Today’s GalleyCrush is Kelli Jo Ford’s Crooked Hallelujah, forthcoming from Grove Press on July 14, 2020.
Perfect pitch: “This is a big-hearted and ambitious novel of the powerful bonds between mothers and daughters by an exquisite and rare new talent.”
First lines: “When Lula stepped into the yard, the stray cat Justine held took off so fast it scratched her and sent the porch swing sideways.”
Big blurb: “Crooked Hallelujah is an intricate, soulful look at three generations of Cherokee women pushed (in Philip Larkin’s phrase) to the side of their own lives. At turns gripping and moving, Kelli Jo Ford’s characters and the Oklahoma and Texas landscape take center stage in a truly modern drama. Ford sidesteps the easy tropes of spirituality and connection to nature and has created a modern masterpiece peopled with complex, fully-realized characters. A huge achievement.” —David Treuer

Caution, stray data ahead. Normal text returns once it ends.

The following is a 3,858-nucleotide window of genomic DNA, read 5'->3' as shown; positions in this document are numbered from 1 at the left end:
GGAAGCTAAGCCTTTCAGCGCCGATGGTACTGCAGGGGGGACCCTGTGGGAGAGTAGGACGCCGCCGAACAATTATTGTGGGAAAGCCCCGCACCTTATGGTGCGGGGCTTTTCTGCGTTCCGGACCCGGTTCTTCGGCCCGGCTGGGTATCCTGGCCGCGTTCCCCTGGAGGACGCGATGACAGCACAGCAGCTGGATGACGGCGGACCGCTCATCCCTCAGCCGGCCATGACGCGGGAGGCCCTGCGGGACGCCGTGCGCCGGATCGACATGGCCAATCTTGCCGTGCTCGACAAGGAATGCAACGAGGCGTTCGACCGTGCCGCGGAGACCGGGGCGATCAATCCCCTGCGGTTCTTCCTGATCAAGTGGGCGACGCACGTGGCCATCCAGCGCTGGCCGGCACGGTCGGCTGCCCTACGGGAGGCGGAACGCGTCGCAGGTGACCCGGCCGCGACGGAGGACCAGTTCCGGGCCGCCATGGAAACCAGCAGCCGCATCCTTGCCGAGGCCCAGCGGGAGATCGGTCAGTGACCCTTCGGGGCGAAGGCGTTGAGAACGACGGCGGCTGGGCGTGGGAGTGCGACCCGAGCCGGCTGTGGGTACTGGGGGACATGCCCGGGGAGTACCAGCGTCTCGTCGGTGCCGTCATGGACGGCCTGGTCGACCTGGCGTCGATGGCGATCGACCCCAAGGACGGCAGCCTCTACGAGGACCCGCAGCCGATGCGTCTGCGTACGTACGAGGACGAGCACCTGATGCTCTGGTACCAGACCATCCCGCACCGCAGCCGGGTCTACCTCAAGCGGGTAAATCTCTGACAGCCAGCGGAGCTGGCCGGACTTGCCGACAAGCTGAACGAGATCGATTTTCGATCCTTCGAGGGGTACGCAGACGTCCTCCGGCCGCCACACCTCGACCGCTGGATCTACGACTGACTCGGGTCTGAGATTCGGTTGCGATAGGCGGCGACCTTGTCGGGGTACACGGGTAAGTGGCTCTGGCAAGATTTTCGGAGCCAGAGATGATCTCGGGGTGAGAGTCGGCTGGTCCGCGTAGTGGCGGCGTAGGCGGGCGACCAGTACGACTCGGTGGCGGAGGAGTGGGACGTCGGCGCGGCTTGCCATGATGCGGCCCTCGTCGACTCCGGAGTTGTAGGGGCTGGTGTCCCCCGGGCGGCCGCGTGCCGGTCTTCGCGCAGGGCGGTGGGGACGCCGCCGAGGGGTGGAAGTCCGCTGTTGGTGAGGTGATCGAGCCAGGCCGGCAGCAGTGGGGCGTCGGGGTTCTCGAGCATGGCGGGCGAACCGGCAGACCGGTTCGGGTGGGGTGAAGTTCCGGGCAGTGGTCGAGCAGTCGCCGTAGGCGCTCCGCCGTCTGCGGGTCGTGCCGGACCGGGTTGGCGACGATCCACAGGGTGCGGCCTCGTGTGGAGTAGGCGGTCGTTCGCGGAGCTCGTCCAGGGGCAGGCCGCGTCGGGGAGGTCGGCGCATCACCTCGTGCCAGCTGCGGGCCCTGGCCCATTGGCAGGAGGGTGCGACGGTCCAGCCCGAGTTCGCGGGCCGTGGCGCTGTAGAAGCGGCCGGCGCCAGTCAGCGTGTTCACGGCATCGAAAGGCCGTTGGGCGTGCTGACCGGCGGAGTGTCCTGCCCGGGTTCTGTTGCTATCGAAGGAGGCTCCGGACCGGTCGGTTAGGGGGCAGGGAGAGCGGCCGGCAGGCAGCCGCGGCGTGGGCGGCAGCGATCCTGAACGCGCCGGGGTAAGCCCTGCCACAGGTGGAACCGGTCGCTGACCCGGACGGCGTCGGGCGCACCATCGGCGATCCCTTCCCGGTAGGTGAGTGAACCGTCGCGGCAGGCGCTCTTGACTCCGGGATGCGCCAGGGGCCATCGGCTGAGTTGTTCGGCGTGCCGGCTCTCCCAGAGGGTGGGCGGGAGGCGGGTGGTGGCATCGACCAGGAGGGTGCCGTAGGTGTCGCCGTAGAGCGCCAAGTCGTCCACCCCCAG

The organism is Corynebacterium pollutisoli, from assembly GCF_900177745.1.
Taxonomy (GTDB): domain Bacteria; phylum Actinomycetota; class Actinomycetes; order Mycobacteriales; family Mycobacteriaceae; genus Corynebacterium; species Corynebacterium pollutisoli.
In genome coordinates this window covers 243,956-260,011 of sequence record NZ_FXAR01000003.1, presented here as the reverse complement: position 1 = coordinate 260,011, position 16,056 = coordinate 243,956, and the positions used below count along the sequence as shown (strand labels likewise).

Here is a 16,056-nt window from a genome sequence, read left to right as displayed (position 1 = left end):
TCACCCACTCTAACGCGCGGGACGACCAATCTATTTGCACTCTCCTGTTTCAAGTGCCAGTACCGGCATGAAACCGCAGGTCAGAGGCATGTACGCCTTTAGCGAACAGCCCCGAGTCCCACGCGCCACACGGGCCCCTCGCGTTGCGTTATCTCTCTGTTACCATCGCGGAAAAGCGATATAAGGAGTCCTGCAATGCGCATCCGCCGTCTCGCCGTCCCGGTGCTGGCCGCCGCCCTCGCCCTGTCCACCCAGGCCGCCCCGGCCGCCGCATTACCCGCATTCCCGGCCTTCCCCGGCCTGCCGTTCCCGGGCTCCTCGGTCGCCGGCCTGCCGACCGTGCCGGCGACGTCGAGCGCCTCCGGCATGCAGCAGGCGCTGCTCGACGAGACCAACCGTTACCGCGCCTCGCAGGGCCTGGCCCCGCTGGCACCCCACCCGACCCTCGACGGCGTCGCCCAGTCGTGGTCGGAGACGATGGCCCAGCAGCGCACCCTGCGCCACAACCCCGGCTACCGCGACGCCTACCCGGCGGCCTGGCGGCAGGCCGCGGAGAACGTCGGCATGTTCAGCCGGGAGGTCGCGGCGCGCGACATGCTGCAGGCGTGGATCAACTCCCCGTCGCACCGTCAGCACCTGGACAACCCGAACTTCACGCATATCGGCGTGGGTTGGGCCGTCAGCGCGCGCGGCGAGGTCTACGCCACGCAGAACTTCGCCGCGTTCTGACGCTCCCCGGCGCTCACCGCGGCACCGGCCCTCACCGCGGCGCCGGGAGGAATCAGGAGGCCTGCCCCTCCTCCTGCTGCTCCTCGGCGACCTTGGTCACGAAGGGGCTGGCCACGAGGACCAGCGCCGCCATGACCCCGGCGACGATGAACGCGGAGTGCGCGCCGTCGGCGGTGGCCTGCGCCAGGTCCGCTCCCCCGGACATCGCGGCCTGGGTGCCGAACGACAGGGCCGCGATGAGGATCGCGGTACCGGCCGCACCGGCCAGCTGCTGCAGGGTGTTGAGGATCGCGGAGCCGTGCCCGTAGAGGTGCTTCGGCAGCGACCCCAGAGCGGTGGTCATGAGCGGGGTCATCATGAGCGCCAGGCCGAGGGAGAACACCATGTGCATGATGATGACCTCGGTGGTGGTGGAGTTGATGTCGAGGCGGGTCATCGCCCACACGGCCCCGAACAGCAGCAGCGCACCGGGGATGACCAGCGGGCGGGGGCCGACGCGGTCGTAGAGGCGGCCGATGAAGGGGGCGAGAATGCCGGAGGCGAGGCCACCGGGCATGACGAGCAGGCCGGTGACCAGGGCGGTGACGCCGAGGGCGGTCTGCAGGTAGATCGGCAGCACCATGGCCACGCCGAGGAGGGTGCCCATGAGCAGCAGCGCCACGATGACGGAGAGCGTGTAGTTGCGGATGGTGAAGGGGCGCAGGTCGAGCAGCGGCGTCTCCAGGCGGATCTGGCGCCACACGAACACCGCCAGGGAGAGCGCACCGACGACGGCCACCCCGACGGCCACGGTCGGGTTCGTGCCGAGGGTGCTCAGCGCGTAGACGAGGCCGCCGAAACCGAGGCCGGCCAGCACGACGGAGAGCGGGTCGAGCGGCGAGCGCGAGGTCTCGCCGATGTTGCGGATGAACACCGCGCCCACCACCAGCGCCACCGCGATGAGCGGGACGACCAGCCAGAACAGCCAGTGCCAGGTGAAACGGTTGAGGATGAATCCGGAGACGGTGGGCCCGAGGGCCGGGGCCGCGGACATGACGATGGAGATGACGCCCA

Book notes: Hardcover, fiction, 304 pages.
Author bio: Kelli Jo Ford is a citizen of the Cherokee Nation of Oklahoma. She is the recipient of numerous awards and fellowships, including the Paris Review’s Plimpton Prize, the Everett Southwest Literary Award, the Katherine Bakeless Nason Award at Bread Loaf, a National Artist Fellowship by the Native Arts & Cultures Foundation, and a Dobie Paisano Fellowship. Her fiction has appeared in the Paris Review, Virginia Quarterly Review, Missouri Review, and the anthology Forty Stories: New Writing from Harper Perennial, among other places.